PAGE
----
Members of the public are back officially asking questions at Cultus Lake Park Board meetings.
In a squeaker vote of 4-3, the Park Board voted Wednesday to restore public question period to the way it was.
The existing rules under the procedure bylaw will go back in effect at the park board, said Chair Bob McCrea, after the meeting.
“The decision brings back the question period we temporarily suspended in late June.”
It was such a controversial decision that some lakers told The Progress they lodged complaints about it with the B.C. Ombudsperson’s office.
“I’m personally pleased with the results,” said the chair. “It means question period is back, and it’s here to stay.”
A prepared statement was read out by Commissioner Charlotte Hall before the Oct. 10 vote, explaining reasons for wanting question period reinstated, but under a question-only protocol, no commentary from the public, and held at the board’s discretion.
Her suggestions would have given the park board more control over the way the public could provide input, citing disrespect shown to the board and staff in the past.
The ideas included changing the wording from “shall” hold question period during board meetings, to “may,” and giving the park board the option of shutting down question period, if behaviour is deemed “improper” during a session.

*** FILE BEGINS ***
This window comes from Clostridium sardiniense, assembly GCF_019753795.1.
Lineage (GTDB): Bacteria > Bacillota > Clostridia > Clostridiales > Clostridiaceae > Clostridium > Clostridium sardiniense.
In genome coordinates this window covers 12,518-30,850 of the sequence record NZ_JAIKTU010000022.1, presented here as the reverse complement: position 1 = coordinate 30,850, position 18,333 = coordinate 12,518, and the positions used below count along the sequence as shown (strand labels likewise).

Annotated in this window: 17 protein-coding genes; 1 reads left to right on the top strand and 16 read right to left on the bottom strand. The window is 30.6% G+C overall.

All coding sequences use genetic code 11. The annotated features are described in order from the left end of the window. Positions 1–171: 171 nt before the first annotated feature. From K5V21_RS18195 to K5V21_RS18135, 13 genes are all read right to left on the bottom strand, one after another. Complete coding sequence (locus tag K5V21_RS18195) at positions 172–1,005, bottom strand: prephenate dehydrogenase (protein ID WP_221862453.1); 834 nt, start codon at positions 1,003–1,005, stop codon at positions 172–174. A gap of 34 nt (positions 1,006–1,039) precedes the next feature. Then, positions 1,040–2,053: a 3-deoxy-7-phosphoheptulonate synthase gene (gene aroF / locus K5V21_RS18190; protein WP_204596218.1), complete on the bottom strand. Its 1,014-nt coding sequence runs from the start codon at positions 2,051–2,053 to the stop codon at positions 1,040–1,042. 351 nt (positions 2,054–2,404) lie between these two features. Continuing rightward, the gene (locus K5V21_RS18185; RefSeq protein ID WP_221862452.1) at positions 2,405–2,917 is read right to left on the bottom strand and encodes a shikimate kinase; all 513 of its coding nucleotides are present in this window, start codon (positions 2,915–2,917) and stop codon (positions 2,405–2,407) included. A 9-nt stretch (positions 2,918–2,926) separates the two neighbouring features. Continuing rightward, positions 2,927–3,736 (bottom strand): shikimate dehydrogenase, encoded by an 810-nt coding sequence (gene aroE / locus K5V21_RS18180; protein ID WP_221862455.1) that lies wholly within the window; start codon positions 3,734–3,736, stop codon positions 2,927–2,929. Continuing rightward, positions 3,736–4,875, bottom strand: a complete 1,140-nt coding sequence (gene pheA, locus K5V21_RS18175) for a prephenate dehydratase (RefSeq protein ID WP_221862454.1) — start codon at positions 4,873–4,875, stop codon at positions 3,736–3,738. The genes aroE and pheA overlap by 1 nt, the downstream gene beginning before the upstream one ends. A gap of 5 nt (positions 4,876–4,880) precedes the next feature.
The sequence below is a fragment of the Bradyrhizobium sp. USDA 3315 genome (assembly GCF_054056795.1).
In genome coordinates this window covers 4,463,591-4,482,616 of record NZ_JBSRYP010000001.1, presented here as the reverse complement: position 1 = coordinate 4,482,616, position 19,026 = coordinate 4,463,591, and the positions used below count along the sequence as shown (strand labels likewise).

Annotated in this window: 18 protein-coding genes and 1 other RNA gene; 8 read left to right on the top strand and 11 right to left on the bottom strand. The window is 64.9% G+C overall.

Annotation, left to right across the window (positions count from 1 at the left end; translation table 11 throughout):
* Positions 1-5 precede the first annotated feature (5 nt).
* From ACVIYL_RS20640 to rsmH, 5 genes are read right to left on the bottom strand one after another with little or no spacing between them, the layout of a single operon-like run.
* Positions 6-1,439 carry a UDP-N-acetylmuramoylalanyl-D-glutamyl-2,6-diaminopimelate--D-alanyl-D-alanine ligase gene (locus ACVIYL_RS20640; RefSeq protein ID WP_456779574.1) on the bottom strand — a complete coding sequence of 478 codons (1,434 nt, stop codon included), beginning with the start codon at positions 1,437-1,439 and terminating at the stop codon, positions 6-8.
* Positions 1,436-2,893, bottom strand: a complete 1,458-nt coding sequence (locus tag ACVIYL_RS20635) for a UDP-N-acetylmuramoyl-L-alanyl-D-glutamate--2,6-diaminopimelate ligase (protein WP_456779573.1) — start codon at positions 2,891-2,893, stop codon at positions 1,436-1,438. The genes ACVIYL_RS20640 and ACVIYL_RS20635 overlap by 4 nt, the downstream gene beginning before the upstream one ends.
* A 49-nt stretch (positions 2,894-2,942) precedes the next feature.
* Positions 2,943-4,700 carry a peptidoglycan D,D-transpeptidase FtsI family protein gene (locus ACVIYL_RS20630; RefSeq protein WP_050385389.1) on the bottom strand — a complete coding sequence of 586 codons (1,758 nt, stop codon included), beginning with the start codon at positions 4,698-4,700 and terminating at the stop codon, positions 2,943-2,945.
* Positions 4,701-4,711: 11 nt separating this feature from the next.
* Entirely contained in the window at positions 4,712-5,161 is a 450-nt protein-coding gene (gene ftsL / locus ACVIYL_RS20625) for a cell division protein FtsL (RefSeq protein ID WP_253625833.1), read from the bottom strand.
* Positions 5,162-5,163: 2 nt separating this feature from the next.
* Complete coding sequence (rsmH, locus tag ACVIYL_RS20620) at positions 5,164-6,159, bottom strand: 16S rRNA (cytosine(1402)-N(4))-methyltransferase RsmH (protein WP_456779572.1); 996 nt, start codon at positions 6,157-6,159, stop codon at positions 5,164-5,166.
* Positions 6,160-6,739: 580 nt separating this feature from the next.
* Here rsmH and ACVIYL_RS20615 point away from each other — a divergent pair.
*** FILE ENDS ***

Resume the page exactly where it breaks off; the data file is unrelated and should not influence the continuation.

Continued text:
As a result of the vote, a question period was held at the end of the evening meeting, according to McCrea.
Leaseholder Rick Williamson asked: “Who gave the Board the advice that it was OK to break your own laws and what was this advice based on?”
Board chair McCrea replied: “(CAO) Ron Campbell gave the advice.”
Campbell is quoted by Williamson in his emailed newsletter as saying: “I got a verbal legal opinion that if the Board feels it is in the best interests of the Board or the community, then they can suspend question period.”
The legal opinion was offered by the firm of McMurdy and McCallister.
One laker thanked the commissioners for effectively voting for free speech, and by voting to return to having a question period at board meetings.
The vote to reconsider the board’s June 27 decision to eliminate question period passed unanimously.
The proposals to further restrict it were shot down by a majority vote of the board, by commissioners Bob McCrea, Carleton Toews, Malcolm Shanks and Larry Payeur. Commissioners Hall, Owen Skonberg and Sacha Peter voted for the more restricted mode of public input.
Some said they weren’t interested in hearing critical comments.
But Commissioner Larry Payeur stated that “people are entitled” to hold opinions that are different from the board’s.
“People deserve to have an open and accountable board and question period is one way to do this,” he was quoted saying. “Disrespect has been on both sides.”